Characters Who Jump Off the Page
Readers engage with characters who have personalities.
It doesn’t matter how tall or short they are, or what their hair color is. Their personality – filled with quirks, strengths, and shortcomings – brings them to life on the page.
A character who is all good or all bad won’t feel human to a reader. These one-dimensional characters are flat, and the the opposite of the three-dimensional characters you want to create. Your reader has no feelings about their success or failure.
By contrast, a three-dimensional character feels like a real person to your reader. If your protagonist, your antagonist, and supporting characters appear well-rounded, they’ll work to involve your reader in your story because they feel real.
Creating characters filled with humanity requires you, the writer, to know more than you may show on the page. You’ll know how each character reacts under pressure or when relaxed. You’ll know how they speak and act. As you write your scenes, you’ll know how your characters will act in any situation. You’ll pull out the bits and pieces of their character backgrounds so they speak and interact realistically.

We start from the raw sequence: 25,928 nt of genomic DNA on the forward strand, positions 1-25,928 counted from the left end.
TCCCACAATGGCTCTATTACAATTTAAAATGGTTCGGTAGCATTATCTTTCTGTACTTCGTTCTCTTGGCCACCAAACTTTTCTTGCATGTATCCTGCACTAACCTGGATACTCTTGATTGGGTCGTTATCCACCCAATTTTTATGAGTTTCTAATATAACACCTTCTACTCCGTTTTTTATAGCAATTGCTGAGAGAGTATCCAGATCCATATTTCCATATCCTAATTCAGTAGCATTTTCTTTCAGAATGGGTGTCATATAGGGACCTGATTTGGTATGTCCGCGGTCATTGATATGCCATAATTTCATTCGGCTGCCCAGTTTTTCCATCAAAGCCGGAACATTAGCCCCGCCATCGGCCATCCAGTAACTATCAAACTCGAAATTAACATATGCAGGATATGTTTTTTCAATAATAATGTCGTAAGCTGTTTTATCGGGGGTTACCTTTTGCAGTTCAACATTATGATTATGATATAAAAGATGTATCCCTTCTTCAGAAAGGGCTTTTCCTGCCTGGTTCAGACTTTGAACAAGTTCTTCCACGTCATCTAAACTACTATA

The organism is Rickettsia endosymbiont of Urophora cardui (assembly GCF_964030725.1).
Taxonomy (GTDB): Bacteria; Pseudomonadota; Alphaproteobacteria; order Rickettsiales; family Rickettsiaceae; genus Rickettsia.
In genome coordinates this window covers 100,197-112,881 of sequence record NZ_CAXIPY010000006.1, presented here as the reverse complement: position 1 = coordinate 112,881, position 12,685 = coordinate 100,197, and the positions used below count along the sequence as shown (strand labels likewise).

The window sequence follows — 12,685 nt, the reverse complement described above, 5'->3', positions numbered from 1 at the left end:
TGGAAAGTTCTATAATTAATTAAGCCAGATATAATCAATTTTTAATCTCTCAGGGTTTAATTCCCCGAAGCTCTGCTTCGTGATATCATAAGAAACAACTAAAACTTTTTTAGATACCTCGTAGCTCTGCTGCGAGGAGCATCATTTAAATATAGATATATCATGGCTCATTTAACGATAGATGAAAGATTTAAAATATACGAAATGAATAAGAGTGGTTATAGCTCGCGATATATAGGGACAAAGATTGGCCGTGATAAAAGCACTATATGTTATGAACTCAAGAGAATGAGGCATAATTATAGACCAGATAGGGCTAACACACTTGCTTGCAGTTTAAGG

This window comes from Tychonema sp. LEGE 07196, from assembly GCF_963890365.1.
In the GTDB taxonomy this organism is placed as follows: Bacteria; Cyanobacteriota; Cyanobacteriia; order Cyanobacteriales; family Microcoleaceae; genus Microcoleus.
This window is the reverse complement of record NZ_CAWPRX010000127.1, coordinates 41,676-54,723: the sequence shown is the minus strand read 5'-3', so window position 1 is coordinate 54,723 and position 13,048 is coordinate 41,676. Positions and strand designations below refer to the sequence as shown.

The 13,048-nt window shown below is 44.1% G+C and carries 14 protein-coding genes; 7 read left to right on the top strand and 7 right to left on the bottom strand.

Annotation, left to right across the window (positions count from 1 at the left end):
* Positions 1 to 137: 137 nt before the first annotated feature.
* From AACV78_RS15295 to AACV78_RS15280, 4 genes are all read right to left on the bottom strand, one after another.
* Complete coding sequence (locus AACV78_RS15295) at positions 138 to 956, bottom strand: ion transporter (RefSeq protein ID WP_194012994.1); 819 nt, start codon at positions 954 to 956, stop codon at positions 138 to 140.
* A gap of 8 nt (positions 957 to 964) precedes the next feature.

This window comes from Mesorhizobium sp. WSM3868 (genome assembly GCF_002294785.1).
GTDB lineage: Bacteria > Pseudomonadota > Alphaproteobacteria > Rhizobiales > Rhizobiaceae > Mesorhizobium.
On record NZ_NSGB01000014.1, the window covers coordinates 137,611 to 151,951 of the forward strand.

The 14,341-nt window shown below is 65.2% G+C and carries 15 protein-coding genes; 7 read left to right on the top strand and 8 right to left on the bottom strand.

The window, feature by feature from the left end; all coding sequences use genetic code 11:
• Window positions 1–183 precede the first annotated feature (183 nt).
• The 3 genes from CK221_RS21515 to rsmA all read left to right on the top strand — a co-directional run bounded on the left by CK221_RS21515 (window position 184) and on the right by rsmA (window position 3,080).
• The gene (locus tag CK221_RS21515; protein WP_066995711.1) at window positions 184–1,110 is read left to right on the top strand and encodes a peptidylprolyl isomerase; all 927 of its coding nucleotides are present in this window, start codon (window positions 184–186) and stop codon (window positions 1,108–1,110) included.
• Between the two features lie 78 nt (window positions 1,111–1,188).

What You Need to Know About Your Characters
Building a background for your main and supporting characters helps you bring them alive in each scene. Use a character bible to list each character in your novel and store their background information.
You need to know the many facets of a character to use just one fact when it fits a scene. Former private investigator and author David Corbett said in his book The Art of Character:
Developing a character with genuine depth requires a focus on not just desire but how the character deals with frustration of her desires, as well as her vulnerabilities, her secrets, and especially her contradictions. This development needs to be forged in scenes, the better to employ your intuition rather than your intellect.
List all your characters. You will spend most of your time working on the main characters, but make sure you include every character. This is helpful for minor characters who appear briefly several chapters apart. You’ll be able to reference their details as you write, instead of having to remember whether the scar was on the left or right palm.
The time you spend creating details and background for your characters helps you understand how they work, how they interact with other characters, how their flaws hold them back, and how they create conflict for the protagonist. Details bring characters to life.
To make your characters realistic and keep them from being stereotypes, you need to work on their background. The more important your character’s role in your novel, the more detail you should add.
The problem with many pre-formatted character studies is that they either don’t focus on the details enough, or they go into a long list of unnecessary details without getting to the heart of understanding your character. Your focus should be on understanding your character’s personality rather than their height, weight, eye color, hair color, distinguishing marks, etc. You could change those physical details and still have the same personality that drives your character into conflict and helps them find resolution.